Helpful Hints for Obtaining Permission to Start a New Program
No new program can begin until it has received all of the necessary approvals, both within and outside of the University. Moreover, a school or department may start to advertise a new program before completing the process of review only with the prior approval of the Vice Provost for Academic Administration and only if it makes clear in its publicity that the introduction of the program is conditional on receiving the needed approvals before its anticipated start date. It is, therefore, incumbent upon the originating department or school to seek authorization for a new program and prepare the supporting materials in a timely manner.
Once a new proposal has been approved within its school of origin, it will take a minimum of 4-5 months to gain all of the necessary University and external approvals, and, most likely, more. Departments and schools should, therefore, keep the following considerations in mind in asking for permission to start a new program.
1) Coordinate the submission of proposals with the schedule of the University Senate. The Senate and its Education Committee meet monthly between September and April. Since it takes at least two months for the Senate to complete its review and sometimes more, departments and schools should send their proposals to the Vice Provost for Academic Administration as early in the academic year as possible. The closer to April the Vice Provost receives a proposal, the greater the likelihood that the Senate will not consider and approve the new program until the following academic year.
2) Properly complete the proposal forms. The department or school is expected to follow all of the directions for the relevant degree described on this web site and, in particular, to complete all of the required forms and tables. Missing information will delay the proposal's review. The department or school should not change any of the forms or tables. If it does not feel that some of the required information is relevant or applicable, it should contact the Office of the Vice Provost.
3) Determine if a proposal requires Trustees' approval. If a school wishes to offer a program leading to a degree it has not previously awarded, the Trustees will need to amend the University Statutes to give it that authority. The process of amending the Statutes requires a minimum of three months and can take longer, depending on the schedule of the Trustees' meetings and when the Senate completes its own review. Schools should consult with the Vice Provost whenever they have any questions about whether a proposal will need Trustee approval.
4) Avoid the customization of degrees. The New York Board of Regents will take months, if not years, to review requests to award a new type of degree. Moreover, past experience indicates that Albany will reject requests for new degrees unless there is strong evidence of a need for it, not just at Columbia but throughout New York State. Therefore, schools and departments should avoid customizing the name of the degrees they wish to offer. They should confine themselves to ones that are already listed in the Regents' Rules unless there is a compelling need for a new type of degree and they can demonstrate that it is likely to become a widely used credential throughout their discipline.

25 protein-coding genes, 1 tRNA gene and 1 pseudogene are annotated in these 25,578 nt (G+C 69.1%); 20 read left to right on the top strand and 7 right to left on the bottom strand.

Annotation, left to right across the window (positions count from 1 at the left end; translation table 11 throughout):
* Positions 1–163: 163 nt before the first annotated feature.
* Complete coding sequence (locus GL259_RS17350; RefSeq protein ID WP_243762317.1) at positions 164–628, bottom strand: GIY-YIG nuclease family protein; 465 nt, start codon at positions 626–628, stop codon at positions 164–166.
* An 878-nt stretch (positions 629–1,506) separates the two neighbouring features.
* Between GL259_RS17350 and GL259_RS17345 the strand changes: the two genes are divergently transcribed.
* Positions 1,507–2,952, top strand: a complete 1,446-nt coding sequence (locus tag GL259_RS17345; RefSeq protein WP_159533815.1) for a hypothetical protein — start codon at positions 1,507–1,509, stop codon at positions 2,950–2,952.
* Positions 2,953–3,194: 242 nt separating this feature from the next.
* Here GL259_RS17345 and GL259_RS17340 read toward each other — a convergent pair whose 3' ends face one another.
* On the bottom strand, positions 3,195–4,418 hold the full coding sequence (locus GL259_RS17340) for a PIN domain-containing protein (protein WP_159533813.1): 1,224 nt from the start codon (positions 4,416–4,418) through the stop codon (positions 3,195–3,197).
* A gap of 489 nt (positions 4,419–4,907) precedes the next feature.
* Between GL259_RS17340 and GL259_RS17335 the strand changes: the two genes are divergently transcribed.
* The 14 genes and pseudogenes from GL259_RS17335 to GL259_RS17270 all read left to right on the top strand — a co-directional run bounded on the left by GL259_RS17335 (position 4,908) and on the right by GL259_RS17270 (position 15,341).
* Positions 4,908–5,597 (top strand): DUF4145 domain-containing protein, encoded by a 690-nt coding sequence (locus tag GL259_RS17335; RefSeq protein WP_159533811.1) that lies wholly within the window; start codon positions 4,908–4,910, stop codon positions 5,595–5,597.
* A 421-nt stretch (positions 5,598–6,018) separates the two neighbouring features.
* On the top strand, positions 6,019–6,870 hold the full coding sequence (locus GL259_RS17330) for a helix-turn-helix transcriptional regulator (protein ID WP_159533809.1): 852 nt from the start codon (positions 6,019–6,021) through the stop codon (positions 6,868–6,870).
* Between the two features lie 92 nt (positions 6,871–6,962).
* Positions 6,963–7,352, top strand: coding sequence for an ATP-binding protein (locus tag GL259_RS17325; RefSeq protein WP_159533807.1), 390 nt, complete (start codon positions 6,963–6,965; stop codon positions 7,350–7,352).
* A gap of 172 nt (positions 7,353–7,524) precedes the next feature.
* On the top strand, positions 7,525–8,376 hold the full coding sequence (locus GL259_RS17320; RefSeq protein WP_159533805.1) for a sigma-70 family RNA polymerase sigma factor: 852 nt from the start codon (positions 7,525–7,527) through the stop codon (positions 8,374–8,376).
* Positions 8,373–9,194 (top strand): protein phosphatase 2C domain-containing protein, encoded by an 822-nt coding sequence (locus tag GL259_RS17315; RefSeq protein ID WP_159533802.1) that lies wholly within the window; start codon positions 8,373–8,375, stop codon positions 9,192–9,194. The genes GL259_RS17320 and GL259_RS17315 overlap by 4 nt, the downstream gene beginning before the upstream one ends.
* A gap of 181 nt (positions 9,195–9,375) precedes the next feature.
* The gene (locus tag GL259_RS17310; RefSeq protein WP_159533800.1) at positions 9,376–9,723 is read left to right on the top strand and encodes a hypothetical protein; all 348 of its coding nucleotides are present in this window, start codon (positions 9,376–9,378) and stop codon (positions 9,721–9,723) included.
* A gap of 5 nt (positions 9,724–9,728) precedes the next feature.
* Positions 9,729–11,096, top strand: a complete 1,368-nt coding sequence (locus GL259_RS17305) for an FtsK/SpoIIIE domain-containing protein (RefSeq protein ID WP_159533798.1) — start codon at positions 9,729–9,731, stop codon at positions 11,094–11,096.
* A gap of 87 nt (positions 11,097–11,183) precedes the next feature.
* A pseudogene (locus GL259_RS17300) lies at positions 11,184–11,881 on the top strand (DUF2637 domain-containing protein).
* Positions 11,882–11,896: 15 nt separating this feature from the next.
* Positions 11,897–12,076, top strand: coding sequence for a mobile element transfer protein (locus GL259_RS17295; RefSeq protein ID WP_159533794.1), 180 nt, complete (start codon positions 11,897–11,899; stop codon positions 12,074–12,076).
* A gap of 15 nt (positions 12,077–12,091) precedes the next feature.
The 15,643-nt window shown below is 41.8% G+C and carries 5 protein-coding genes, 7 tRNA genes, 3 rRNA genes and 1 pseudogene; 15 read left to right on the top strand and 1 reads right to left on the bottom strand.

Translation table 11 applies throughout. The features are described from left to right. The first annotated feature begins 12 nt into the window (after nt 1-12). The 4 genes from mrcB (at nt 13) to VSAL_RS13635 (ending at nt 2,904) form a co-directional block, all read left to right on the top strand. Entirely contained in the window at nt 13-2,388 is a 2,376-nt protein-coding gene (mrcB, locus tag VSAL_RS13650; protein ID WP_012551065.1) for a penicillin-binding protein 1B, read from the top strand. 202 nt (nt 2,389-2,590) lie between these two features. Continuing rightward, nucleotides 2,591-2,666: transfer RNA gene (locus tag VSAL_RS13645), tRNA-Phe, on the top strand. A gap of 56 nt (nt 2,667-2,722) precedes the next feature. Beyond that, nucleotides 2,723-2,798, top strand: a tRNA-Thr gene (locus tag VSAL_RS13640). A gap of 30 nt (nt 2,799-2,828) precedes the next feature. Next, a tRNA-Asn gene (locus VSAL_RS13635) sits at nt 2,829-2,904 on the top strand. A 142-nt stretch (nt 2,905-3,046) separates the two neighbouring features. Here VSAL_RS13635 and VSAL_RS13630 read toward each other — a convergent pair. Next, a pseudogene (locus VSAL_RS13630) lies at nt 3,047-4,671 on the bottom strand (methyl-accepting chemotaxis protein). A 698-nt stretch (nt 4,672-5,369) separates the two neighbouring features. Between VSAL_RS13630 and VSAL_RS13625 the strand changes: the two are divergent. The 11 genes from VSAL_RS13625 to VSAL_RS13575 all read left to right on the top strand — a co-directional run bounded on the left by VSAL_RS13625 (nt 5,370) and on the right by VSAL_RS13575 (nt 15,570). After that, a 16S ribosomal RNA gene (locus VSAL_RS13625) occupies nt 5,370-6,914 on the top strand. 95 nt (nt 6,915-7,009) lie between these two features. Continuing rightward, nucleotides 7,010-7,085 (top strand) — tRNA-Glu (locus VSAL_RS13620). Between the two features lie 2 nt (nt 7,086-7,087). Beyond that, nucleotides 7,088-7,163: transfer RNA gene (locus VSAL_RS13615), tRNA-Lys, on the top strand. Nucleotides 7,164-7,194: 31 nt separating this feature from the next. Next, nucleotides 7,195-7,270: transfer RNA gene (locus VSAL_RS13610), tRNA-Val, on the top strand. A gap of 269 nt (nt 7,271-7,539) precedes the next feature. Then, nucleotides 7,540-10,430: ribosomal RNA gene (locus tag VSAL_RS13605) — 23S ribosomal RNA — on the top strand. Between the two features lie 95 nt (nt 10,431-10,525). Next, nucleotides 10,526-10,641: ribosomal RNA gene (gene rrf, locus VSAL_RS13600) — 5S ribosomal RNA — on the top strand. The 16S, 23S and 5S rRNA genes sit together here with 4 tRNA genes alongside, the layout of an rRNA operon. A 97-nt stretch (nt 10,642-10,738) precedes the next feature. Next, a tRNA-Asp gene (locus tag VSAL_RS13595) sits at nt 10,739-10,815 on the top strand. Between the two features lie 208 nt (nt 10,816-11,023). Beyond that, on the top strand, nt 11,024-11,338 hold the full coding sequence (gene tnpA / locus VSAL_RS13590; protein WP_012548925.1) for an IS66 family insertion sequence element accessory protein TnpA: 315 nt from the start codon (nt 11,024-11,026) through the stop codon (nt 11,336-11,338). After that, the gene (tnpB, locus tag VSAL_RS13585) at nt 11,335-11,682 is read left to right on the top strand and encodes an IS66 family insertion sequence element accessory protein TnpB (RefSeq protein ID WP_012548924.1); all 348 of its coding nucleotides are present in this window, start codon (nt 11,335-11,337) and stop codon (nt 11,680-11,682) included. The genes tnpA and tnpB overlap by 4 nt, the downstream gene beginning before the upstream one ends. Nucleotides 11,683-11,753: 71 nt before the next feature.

5) Coordinate the collection of external evaluations with the Senate review. The New York State Education Department will not accept a proposal until it is complete. In the case of post-baccalaureate programs, it considers one or more external reviews an essential part of the proposal. Departments and schools should, therefore, line up the external reviewers of their proposals early rather than waiting until they have received all of the necessary approvals within the University.
6) Do not count on a rapid approval from Albany. The New York State Education Department can register a new program in as little as 2-3 weeks. It is, however, much more likely to require 2-3 months and often takes more. Therefore, the earlier a proposal is ready for review, the greater the chances are that it will receive State approval in time to start the new program on the desired date.
7) Be Aware of Middle States requirements for new programs. A new program cannot begin without the prior approval of the Middle States Commission on Higher Education if it involves a substantive change in the University's accredited status. Commission authorization is most likely to be necessary when a new program will be offered jointly with another institution, especially if it is located overseas. Individuals developing a new program should, therefore, determine if it will need Commission approval by consulting the Middle States' Substantive Policy Statement. If it does, they should also keep in mind the schedule included in that Statement for when proposals need to be forwarded to the Commission.